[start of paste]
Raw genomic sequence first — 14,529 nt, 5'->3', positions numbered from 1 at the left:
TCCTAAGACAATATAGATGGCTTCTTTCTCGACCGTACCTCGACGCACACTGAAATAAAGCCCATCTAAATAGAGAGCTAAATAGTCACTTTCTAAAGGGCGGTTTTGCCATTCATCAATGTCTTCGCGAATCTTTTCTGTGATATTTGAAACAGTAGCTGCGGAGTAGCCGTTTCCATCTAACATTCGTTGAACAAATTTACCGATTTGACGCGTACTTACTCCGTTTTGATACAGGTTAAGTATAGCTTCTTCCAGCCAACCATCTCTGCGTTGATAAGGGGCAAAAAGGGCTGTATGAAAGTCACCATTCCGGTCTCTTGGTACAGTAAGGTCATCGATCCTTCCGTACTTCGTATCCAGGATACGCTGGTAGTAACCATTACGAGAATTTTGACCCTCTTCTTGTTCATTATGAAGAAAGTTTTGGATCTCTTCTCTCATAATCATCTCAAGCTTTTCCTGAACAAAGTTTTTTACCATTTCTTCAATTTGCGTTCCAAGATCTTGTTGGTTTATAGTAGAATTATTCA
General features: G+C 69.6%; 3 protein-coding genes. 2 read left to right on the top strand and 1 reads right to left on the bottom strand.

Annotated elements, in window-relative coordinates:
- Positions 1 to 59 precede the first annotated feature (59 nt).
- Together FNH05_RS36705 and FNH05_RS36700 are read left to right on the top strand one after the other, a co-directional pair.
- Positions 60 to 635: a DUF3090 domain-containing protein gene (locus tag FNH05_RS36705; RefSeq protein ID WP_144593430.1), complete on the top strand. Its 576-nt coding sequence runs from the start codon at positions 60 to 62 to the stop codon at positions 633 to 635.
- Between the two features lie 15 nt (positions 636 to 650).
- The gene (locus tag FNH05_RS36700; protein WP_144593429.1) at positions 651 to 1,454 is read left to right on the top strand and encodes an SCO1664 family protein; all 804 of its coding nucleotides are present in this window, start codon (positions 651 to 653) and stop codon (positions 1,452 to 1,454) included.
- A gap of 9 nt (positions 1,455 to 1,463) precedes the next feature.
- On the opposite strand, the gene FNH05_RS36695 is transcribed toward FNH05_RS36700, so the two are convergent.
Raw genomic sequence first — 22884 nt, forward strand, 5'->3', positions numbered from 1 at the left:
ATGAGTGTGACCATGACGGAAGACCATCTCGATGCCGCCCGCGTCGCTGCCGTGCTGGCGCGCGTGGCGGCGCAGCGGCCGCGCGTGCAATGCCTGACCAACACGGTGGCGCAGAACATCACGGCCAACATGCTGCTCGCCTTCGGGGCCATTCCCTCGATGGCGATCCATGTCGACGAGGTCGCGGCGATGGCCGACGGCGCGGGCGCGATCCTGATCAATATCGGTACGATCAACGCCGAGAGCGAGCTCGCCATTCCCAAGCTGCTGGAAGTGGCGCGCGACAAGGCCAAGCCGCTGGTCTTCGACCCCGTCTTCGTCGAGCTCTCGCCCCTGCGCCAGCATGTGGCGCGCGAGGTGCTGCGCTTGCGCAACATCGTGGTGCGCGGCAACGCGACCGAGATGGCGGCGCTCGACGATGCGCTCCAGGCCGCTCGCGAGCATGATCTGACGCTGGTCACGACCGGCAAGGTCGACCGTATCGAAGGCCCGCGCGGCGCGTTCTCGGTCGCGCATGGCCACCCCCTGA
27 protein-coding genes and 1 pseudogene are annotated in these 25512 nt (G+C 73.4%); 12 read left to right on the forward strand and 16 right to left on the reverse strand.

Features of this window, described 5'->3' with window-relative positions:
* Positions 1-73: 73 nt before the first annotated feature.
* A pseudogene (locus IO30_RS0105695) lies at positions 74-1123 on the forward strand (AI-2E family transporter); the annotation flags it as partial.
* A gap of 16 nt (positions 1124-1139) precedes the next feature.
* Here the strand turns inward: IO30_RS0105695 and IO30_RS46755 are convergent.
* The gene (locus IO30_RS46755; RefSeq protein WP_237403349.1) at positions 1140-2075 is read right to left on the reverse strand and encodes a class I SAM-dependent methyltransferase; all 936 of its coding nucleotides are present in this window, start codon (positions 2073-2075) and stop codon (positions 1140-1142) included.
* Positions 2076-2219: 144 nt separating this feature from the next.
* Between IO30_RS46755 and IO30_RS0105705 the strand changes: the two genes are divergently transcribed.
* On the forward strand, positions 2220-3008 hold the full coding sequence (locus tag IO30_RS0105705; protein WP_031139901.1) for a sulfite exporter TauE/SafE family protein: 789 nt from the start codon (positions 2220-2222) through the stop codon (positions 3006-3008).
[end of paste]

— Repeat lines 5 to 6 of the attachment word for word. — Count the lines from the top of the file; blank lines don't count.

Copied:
- Positions 1 to 59 precede the first annotated feature (59 nt).
- Together FNH05_RS36705 and FNH05_RS36700 are read left to right on the top strand one after the other, a co-directional pair.